Snowden expresses desire to ‘come home’ as US hints at talks

National Security Agency (NSA) leaker Edward Snowden on Thursday said he would be willing to return to the United States if he were able to mount a legal defense as a whistleblower.

"Returning to the US, I think, is the best resolution for the government, the public, and myself, but it’s unfortunately not possible in the face of current whistleblower protection laws, which through a failure in law did not cover national security contractors like myself," Snowden wrote during an online chat.

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The remark came the same day that Attorney General Eric Holder said the administration would be willing to “engage in conversations” with Snowden if he accepted responsibility for his actions.

But Snowden said that, under the law he’s charged with breaking, he couldn’t make the case in court that he was acting in the public interest by revealing the NSA’s surveillance programs.

“This is especially frustrating, because it means there’s no chance to have a fair trial and no way I can come home and make my case to a jury,” he wrote.

The U.S. government has sought Snowden’s return since last summer, when he fled to Russia and was granted temporary asylum after leaking a trove of documents that revealed the NSA’s clandestine surveillance activities.

The administration has vowed that Snowden will receive a fair trial should he come back to the U.S., but The New York Times’ editorial board and some civil liberties advocates say the Obama administration should grant him clemency.

Holder on Thursday ruled out clemency as “going too far.” He called Snowden a “defendant,” saying that was “the most apt title.”

Snowden, who is facing felony charges for leaking classified information, said his actions were vindicated by a Thursday report from the Privacy and Civil Liberties Oversight Board (PCLOB) that found the NSA’s bulk collection of phone data is illegal and ineffective.

“When even the federal government says the NSA violated the constitution at least 120 million times under a single program but failed to discover even a single ‘plot,’ it’s time to end” the program, Snowden said.

“There is simply no justification for continuing an unconstitutional policy with a zero percent success rate.”

He said he wouldn’t have had to release the NSA documents to the press had there been a whistleblower process in place for federal contractors.

“If we had had a real process in place, and reports of wrongdoing could be taken to real, independent arbiters rather than captured officials, I might not have had to sacrifice so much to do what at this point even the president seems to agree needed to be done,” Snowden said.

That claim is likely to be challenged, since Snowden has admitted he deliberately sought a position at contractor Booz Allen Hamilton with the intent of obtaining and releasing documents about NSA surveillance.

"My position with Booz Allen Hamilton granted me access to lists of machines all over the world the NSA hacked," Snowden told the South China Morning Post in June. "That is why I accepted that position about three months ago."

As he has done repeatedly in interviews, Snowden on Thursday made the case that the U.S. should end the “bulk surveillance” program that collects "metadata" about virtually all American phone calls.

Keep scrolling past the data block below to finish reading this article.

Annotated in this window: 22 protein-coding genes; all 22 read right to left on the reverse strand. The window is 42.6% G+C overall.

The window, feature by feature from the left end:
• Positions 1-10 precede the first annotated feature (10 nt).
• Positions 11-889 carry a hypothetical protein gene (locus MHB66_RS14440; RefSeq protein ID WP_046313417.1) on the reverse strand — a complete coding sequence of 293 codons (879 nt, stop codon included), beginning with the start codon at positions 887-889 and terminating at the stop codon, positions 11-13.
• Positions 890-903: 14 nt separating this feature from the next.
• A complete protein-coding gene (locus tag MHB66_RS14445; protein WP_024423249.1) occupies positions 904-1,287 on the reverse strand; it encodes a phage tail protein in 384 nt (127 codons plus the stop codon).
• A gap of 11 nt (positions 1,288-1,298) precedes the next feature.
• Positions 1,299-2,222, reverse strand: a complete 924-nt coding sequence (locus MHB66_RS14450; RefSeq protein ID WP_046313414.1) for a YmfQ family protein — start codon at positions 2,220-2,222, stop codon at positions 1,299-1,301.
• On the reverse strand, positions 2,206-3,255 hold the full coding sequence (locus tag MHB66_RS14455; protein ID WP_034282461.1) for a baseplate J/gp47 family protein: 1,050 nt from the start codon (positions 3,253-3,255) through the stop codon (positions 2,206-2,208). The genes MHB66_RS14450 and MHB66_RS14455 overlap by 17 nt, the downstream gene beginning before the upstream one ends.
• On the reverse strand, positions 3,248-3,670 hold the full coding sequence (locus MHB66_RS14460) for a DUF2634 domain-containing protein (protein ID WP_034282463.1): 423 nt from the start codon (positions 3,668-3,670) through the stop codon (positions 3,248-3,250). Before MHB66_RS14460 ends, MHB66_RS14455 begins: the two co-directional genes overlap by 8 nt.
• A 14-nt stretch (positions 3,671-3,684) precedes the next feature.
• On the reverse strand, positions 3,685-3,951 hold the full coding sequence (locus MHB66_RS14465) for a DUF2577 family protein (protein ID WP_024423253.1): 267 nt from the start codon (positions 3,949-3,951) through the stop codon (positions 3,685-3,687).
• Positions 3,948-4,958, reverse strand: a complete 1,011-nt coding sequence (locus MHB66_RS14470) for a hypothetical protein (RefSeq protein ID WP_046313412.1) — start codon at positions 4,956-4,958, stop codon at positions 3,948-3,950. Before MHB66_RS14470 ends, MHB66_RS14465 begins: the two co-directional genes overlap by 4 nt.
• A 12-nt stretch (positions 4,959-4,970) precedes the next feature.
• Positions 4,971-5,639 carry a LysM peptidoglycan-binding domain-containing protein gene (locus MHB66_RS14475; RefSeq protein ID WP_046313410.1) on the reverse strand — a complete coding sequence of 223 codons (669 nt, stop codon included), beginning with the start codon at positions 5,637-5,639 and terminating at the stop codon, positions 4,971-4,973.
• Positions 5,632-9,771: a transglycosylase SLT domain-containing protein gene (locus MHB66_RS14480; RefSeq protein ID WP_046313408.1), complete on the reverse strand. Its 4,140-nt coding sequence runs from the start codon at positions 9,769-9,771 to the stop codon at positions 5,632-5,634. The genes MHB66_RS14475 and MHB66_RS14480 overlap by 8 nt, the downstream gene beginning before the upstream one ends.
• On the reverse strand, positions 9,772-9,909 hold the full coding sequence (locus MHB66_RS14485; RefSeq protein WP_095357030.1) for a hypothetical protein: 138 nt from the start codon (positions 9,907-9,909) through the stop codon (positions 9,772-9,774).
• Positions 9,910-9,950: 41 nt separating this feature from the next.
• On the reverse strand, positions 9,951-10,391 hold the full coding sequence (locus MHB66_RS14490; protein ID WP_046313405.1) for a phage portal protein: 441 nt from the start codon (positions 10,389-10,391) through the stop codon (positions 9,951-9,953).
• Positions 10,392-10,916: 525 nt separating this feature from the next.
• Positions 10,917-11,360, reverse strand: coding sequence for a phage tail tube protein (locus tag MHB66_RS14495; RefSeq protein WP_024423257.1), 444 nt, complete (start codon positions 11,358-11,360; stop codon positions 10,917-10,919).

“I think a person should be able to dial a number, make a purchase, send an SMS, write an email, or visit a website without having to think about what it’s going to look like on their permanent record,” he wrote.

He said intelligence agencies have the ability to sweep up information about innocent people in bulk cheaply and easily, even if it’s not necessary to protect national security.

“When we’re sophisticated enough to be able to break into any device in the world we want … there’s no excuse to wasting our time collecting the call records of grandmothers in Missouri.”

This kind of bulk surveillance is “not good for our country, it’s not good for the world, and I wasn’t going to stand by and watch it happen, no matter how much it cost me,” he said.

Supporters of Snowden say he blew the lid on government snooping and should not be punished for revealing information that people had a right to know.

And at least one high-ranking NSA official has said clemency should be an option if it's what's needed to prevent Snowden from releasing the "crown jewels" of intelligence — classified files that reveal what the U.S. knows about allies and adversaries around the globe.

“My personal view is, yes, it’s worth having a conversation about,” Richard Ledgett, who heads an NSA task force handling unauthorized disclosures, told "60 Minutes."

Members of Congress have rejected the clemency calls, with some calling Snowden a “traitor” to the United States who deserves harsh punishment.

President Obama has declined to answer questions about clemency for Snowden, citing the active criminal case.

But last Friday, when proposing a series of reforms meant to quell the global outcry about NSA surveillance, Obama emphasized that the U.S. would not be able to conduct foreign policy if individuals can leak classified information with impunity.

“If any individual who objects to government policy can take it into their own hands to publicly disclose classified information, then we will not be able to keep our people safe, or conduct foreign policy,” Obama said.

Snowden said Obama could move past the NSA controversy by reforming the agency.  

 “We can correct the laws, restrain the overreach of agencies, and hold the senior officials responsible for abusive programs to account.”

He also insisted he doesn’t object to all government surveillance.

“Not all spying is bad,” Snowden said.

— Mario Trujillo contributed.

— This story was updated at 6:25 p.m.

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